10. Prince Fielder, Brewers
In his first full major league season, Fielder hit .271 with 28 homers and 81 RBIs. At just 22-years-old, he still has alot of potential to fulfill. Expect between 30 and 35 homers from him in '07.
11. Richie Sexson, Mariners
He got off to a brutal start, but ended up with 34 homers and 107 RBIs last season. So why isn't he higher? Sexson hit just .264 and struck out 154 times. But look on the bright side. That was an improvement on his 167 Ks in 2005.
12. Nick Swisher, Athletics
He'll be eligible at first base and in the outfield once again this season. In 2006, Swisher played 90 games at first and 80 in the outfield. He hit 35 homers to go along with 95 RBIs. He's not going to give you much with average (.254 last year) and he struck out 152 times.
13. Adrian Gonzalez, Padres
The former first overall pick (2000) had impressive numbers in his first full major league season. Gonzalez hit .304 with 24 homers and 82 RBIs. He put together a strong second half, hitting .336 after the All-Star break. Expect big things from the 24-year-old.
14. Adam LaRoche, Pirates
He broke out in 2006 with 32 homers and 90 RBIs and then was dealt to Pittsburgh in the offseason. Time will tell if a new ballpark will affect LaRoche's numbers, but he should be able to come close to matching last year's production.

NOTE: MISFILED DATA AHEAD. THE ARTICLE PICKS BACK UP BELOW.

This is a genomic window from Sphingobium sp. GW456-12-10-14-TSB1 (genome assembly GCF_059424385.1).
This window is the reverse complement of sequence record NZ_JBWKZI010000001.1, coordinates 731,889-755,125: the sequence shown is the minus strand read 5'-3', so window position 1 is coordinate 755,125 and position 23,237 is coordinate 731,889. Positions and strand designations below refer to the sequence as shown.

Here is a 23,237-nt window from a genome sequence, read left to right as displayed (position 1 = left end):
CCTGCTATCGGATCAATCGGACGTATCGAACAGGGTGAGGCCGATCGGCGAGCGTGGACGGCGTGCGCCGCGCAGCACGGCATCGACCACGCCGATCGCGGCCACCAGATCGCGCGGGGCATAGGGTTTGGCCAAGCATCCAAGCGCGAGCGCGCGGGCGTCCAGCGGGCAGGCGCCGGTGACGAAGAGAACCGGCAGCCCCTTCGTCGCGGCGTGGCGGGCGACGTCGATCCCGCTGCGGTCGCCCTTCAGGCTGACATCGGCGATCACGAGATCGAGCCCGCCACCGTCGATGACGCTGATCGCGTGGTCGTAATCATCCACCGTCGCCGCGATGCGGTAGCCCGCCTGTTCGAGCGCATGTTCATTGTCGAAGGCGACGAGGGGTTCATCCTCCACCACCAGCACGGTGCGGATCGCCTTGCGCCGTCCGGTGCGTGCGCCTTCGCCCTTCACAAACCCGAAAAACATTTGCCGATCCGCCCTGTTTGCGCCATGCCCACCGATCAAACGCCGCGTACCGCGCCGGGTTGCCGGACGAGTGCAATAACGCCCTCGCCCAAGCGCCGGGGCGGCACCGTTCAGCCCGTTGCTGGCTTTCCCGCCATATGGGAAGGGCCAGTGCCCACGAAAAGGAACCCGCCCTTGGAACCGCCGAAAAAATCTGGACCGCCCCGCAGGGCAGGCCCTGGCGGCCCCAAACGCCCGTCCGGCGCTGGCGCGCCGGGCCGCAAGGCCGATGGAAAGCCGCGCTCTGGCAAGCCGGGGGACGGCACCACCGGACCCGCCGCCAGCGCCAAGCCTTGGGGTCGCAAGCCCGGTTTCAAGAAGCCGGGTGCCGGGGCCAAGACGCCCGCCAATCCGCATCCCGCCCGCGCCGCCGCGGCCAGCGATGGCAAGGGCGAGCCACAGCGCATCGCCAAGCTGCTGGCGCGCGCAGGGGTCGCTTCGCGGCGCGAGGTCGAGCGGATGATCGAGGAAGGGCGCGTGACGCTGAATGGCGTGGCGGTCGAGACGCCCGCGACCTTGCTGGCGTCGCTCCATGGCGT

15. Todd Helton, Rockies
It all depends on what you're looking for out of your first baseman. If you want power, Helton is not the guy. He's hit just 35 homers total over the past two seasons. However, Helton's still hit .300 or better in nine straight seasons and is a virtual lock for around 40 doubles.
16. Lyle Overbay, Blue Jays
He had a career year in '06, setting highs in average (.312), homers (22) and RBIs (92). He also hit 46 doubles. Overbay certainly doesn't have the power potential as other guys on this list, but he's a safe option.
17. Nomar Garciaparra, Dodgers
Nomar fought back from a pair of injury-riddled seasons and hit .303 with 20 homers and 93 RBIs for Los Angeles. However, he still missed 40 games and won't put up the power numbers owners are looking for out of their first basemen.
18. Conor Jackson, Diamondbacks
A potential sleeper, Jackson hit .291 with 15 homers and 79 RBIs in his first full major league season. At 24-years-old, his power numbers should improve and he could be poised for a big year.
19. Nick Johnson, Nationals
He set career-highs in '06 with a .290 average, 23 homers, 77 RBIs, 46 doubles and 100 runs scored. Unfortunately, Johnson was involved in a serious collision with Austin Kearns in September and fractured his right femur.
20. Ryan Shealy, Royals
The Rockies sent him to Kansas City last season, where he now becomes the everyday first baseman. Shealy has had less than 300 major league at-bats, but he showed major pop in the minors, hitting 26 homers in Triple-A in 2005 and 29 bombs in Double-A in 2004. And just think if he named a son after me -- Sheil Shealy -- I think I like it.